Statistics can throw up real surprises. I refer to the information on consumer complaints against insurers put together by the insurance regulator on its new website dedicated to consumers: www.policyholder.gov.in. If you click on the Consumer Complaints icon, the last in the drop-down menu is the “complaint data” for 2010-2011.
Here, the number of complaints against public sector insurers is surprisingly small. It is the private-sector insurers which have logged the highest number of complaints.
The regulator should give some additional inputs. As the number of complaints is an indicator of the quality of service, it should be put in the right perspective by giving the volume of business done by each insurer, thereby indicating the percentage of complaints to the total number of policies. Similarly, consumers should have inputs on the nature of complaints and the average time taken for their resolution. Claim processing time of each insurer would be welcome, as would be details on the regulatory action taken against erring insurers. Information on the last category is available elsewhere on the website, but it would be more meaningful here.
At a time when consumers are constantly being misled into buying wrong insurance products (in the life insurance sector, 25% of the complaints pertain to misselling), the website is a real money-saver. However, it can be even better and I am glad the regulator has put up the website for public comments before it is formally launched. (You can send in your comments before May 21 to the IRDA). For example, the website should simplify at least some of the important terms and conditions of various policies and explain their significance. Drafted in highly technical terms, many of these are incomprehensible to consumers.
Similarly, the information provided to senior citizens could include “alerts” against misselling by banks, considering that a large number of them have been victims.
The information on the orders of the ombudsman is too scanty to serve as case law. It might be better to provide a link to the website of the governing body of the Insurance Council, where these orders are available. Important consumer court and Supreme Court judgments on insurance would be useful.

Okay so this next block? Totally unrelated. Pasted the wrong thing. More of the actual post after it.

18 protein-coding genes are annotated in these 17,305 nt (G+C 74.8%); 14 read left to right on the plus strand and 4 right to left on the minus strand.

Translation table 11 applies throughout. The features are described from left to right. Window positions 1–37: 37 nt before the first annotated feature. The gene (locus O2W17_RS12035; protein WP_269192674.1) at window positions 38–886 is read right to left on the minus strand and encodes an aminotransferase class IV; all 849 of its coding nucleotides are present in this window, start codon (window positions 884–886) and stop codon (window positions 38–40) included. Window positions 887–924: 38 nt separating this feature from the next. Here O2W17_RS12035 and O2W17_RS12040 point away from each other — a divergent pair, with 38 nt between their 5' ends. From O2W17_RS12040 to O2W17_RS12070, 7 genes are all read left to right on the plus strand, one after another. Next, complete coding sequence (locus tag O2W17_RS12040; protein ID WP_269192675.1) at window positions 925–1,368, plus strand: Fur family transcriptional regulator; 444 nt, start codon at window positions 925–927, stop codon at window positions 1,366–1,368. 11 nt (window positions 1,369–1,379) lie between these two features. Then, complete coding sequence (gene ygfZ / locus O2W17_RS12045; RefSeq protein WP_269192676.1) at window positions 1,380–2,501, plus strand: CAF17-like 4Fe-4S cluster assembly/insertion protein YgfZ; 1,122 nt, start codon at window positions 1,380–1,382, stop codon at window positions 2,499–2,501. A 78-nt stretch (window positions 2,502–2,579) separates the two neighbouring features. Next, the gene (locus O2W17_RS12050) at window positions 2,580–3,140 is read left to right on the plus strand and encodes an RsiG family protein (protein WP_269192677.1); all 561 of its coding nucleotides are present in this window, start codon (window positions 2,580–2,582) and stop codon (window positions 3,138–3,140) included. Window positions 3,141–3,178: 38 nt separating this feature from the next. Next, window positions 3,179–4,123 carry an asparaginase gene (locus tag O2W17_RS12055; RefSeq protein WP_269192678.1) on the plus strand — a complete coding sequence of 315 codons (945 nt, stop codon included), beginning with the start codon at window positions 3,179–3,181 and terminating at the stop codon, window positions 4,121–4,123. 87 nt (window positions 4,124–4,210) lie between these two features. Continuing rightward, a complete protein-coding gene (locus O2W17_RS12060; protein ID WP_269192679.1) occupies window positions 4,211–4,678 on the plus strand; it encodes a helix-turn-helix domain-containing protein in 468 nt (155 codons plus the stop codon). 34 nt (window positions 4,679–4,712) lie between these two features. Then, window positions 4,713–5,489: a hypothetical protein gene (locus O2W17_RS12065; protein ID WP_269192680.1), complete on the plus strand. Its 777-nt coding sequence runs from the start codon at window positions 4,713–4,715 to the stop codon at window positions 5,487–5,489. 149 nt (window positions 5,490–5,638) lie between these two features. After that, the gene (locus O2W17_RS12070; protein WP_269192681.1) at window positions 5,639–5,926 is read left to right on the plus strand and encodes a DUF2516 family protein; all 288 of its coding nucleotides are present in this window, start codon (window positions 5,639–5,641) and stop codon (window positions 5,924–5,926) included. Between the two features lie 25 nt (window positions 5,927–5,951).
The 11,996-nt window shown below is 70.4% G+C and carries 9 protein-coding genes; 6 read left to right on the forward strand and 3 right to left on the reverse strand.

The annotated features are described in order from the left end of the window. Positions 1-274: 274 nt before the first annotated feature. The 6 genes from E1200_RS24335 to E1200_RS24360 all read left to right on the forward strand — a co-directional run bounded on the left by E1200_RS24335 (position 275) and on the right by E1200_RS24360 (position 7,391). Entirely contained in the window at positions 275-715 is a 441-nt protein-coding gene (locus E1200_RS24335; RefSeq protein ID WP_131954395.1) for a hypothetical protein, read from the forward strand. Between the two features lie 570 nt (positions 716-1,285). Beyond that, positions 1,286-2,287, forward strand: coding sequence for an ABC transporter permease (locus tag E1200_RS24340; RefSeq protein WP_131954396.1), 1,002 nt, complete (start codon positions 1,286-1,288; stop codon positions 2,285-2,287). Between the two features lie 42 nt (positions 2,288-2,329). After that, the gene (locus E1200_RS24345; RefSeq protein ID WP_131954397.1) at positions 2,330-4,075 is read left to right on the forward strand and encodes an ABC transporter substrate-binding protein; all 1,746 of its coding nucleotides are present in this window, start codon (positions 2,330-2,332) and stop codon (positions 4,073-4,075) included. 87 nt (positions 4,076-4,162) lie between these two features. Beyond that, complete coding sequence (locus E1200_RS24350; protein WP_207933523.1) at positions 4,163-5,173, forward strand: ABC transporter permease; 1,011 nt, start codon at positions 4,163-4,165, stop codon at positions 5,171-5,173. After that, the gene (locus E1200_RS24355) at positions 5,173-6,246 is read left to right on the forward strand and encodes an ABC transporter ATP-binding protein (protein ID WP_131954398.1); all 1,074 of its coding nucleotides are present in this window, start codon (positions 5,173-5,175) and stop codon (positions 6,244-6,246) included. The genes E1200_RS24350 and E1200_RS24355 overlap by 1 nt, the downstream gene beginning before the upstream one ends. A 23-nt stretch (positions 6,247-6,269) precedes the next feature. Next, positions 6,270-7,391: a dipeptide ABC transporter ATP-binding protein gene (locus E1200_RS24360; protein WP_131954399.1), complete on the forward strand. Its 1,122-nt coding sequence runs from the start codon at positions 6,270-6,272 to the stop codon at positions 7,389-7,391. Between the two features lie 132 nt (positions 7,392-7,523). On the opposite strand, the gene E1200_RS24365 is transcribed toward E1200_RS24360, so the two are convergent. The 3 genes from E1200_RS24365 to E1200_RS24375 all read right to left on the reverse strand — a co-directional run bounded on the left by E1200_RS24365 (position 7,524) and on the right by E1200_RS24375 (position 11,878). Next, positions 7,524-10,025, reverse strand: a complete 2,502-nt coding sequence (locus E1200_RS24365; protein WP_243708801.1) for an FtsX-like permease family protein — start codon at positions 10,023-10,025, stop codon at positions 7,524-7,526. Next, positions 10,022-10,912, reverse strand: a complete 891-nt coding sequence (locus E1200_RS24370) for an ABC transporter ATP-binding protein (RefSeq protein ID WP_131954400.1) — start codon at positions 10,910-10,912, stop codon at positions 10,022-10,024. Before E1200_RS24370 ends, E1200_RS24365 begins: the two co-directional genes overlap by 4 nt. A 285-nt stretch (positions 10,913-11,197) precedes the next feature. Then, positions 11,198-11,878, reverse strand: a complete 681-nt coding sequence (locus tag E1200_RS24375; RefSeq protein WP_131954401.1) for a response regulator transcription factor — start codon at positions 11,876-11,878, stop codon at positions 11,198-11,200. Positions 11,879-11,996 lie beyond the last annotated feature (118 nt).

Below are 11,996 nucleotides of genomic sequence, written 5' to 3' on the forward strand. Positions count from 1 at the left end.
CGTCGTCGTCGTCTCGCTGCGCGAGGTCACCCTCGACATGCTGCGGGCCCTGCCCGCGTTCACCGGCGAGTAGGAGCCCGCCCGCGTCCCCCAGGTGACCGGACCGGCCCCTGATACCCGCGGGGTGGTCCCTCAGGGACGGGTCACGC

The website tells you how to buy an insurance product, what precautions to be taken at the point of sale, and how to go about getting your complaint redressed.
Perhaps the most interesting information comes through the icon Protecting You — it tells you all about the various measures taken by the regulator to protect consumer interest, such as the 'free look period' and the portability of health insurance. There is also information on pension policies and unit-linked products. You can also compare ULIP policies through a mobile application (www.m.irda.gov.in).
Girija Menon: After I made a claim on my health policy, the insurance company is refusing to renew it. What can I do?
The company cannot refuse to renew your policy on such a ground. So ask for a refusal in writing and complain to IRDA. In order to refuse a renewal, the insurer has to prove that there was a fraud on your part or there was moral hazard (intentionally taking the policy to make a false claim) or misrepresentation. Please visit the IRDA website that I have mentioned above for more detailed information. It will also help you lodge your complaint.
Contact Pushpa Girimaji: firstname.lastname@example.org